While Port Fairy's rich history continues to be a big part of the town's appeal, progress and change marches along.
Parts of Bank Street are a construction zone as work continues on the streetscape beautification project.
Coming at a cost of $850,000, the project will include upgrades of footpaths, curbing and the road, as well as the installation of new street furniture.
This is stage three of the streetscape beautification, following on from the first two stages which focused on Sackville Street and Fiddler's Green.
Not so long ago, 2016 to be precise, Fiddler's Green was the Village Green.
This public space is an important part of life in Port Fairy but it once had a very different look.
This photograph from the Port Fairy Historical Society was taken in the 1950's from the Bank Street frontage of what is now Fiddler's Green, but was then a location for a house and businesses.
The house was owned by the Gaynor family, with this photograph showing Pat Gaynor getting on her bike near the front door.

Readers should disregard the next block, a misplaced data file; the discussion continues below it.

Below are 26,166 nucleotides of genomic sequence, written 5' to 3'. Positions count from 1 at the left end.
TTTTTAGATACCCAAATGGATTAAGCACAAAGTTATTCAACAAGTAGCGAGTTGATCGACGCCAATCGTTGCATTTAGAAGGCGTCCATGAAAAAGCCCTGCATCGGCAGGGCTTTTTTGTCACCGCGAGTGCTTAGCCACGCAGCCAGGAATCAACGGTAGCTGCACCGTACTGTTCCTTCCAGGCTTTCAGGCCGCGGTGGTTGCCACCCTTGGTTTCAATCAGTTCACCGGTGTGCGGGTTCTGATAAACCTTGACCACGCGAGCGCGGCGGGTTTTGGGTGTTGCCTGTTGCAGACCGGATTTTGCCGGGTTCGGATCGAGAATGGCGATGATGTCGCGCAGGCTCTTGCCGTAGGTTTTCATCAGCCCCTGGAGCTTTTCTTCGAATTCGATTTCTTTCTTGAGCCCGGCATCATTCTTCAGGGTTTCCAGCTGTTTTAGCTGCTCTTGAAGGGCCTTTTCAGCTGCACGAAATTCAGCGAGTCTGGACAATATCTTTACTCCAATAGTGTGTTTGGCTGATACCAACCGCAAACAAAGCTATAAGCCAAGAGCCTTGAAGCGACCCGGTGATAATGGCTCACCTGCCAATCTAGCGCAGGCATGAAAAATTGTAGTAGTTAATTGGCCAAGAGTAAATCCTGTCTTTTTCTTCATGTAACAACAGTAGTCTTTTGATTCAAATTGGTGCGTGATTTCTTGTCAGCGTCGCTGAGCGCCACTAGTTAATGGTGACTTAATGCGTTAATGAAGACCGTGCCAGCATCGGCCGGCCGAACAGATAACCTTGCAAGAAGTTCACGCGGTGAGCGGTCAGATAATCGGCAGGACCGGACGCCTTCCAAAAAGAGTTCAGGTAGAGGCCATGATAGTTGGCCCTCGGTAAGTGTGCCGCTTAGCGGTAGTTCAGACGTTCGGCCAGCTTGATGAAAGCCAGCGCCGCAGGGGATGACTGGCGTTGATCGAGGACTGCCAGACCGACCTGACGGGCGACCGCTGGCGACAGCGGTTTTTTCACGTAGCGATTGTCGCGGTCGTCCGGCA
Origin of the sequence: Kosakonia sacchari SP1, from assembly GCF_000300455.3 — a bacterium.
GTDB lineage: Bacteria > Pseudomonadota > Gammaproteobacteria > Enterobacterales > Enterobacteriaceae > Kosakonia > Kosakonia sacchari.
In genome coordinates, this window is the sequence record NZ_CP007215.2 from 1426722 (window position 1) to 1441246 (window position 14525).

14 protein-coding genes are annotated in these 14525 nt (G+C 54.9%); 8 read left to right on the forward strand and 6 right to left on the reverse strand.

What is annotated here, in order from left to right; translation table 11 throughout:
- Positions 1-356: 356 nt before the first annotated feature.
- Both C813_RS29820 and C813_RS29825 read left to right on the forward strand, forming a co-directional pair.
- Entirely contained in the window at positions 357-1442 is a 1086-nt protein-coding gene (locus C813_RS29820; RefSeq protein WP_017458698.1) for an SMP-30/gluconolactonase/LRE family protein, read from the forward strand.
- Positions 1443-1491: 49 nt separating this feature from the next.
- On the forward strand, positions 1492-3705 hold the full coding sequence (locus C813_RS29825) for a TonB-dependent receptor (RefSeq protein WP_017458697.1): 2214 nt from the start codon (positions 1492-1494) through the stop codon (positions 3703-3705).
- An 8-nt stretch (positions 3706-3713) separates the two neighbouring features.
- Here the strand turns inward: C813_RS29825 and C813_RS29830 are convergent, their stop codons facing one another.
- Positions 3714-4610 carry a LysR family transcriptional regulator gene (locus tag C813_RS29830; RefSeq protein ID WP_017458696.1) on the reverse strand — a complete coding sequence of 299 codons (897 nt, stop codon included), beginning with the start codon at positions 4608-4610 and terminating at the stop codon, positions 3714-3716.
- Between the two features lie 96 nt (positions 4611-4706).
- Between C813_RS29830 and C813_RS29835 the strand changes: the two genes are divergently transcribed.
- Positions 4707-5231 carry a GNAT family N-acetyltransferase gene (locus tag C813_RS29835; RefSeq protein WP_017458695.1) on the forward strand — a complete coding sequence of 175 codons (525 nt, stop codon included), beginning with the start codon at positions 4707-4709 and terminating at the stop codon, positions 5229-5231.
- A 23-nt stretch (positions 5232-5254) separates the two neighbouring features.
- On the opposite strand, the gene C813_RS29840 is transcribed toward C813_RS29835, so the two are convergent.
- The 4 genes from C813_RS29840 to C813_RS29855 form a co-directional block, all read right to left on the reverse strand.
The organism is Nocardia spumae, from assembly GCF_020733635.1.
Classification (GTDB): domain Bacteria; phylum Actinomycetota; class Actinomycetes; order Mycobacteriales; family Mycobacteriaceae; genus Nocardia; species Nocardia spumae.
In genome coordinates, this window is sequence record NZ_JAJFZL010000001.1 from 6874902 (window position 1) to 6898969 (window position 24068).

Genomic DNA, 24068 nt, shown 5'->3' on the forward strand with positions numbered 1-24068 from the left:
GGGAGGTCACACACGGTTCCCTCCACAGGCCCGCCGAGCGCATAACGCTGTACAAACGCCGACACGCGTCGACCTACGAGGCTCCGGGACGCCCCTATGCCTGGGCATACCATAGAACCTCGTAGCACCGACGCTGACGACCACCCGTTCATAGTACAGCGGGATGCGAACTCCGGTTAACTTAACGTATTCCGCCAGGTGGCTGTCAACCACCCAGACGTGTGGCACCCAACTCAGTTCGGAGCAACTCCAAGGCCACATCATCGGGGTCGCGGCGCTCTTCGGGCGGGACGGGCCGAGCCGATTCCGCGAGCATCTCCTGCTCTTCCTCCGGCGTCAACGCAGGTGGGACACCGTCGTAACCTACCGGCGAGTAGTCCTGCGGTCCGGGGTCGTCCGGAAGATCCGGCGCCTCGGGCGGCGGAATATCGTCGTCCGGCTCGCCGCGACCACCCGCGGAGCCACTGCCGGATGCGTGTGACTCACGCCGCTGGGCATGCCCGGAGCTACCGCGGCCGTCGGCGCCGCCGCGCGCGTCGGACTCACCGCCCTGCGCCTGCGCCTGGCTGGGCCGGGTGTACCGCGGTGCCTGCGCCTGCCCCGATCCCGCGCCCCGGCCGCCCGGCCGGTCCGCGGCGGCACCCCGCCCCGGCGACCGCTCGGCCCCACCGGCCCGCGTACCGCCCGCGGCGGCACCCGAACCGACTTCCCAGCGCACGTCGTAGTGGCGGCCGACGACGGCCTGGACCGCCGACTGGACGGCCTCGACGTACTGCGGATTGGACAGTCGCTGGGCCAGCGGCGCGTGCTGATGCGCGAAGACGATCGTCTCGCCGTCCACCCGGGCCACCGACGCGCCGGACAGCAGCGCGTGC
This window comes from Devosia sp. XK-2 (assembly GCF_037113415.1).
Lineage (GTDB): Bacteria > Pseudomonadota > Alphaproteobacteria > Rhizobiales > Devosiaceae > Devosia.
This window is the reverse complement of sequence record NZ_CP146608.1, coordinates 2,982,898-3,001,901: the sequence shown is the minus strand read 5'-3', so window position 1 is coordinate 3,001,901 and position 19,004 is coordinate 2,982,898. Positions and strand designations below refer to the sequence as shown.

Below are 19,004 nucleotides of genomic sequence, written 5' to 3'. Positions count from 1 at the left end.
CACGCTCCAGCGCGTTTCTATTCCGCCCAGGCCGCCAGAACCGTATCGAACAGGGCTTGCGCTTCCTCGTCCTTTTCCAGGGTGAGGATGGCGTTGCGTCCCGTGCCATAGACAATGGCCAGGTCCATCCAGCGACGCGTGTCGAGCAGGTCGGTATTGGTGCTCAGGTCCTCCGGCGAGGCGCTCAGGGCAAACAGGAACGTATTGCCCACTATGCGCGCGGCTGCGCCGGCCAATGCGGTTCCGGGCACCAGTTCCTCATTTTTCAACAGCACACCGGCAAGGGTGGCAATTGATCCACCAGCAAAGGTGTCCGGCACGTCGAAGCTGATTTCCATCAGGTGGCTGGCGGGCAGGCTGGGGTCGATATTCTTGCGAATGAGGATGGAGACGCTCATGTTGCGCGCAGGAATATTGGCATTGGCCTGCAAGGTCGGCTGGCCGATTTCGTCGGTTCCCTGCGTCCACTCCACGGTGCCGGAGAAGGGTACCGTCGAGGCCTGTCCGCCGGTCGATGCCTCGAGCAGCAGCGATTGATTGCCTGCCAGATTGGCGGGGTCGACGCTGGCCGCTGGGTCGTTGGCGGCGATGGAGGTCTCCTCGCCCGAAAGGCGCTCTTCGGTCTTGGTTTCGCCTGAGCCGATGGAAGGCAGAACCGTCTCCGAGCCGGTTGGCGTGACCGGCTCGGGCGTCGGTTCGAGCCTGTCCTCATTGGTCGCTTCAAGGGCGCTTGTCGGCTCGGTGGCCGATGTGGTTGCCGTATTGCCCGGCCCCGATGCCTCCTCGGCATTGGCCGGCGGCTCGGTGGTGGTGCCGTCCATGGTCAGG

The Sackville Street frontage had been occupied by a range of businesses, which included a dentist and a chemist shop.
Fire hit the site in October 1959, with the Borough of Port Fairy then buying the land off its owner, a Mrs Robinson, and clearing it to a vacant site.
Port Fairy historian and author of the book Port Fairy - The Town That Kept It's Character, Marten Syme, said the borough had an interesting plan for the site.
"Despite a petition from ratepayers not to sell the site, council did put it up for sale," Mr Syme said.
"They had it for auction but didn't get a bid on it.
"They were very hopeful of someone buying it, with talk at one stage of the possibility of a service station being built on the site.
"That certainly would have changed the whole character of the town. There was some suggestion at one stage from the public to make the site into a memorial for the early settlers but that didn't gain any momentum."
Mr Syme said the Borough of Port Fairy had purchased the land off Mrs Robinson for 3000 pounds.
"The council was strapped for cash at the time so they saw it as a way to bring in some revenue, but that didn't eventuate," he said.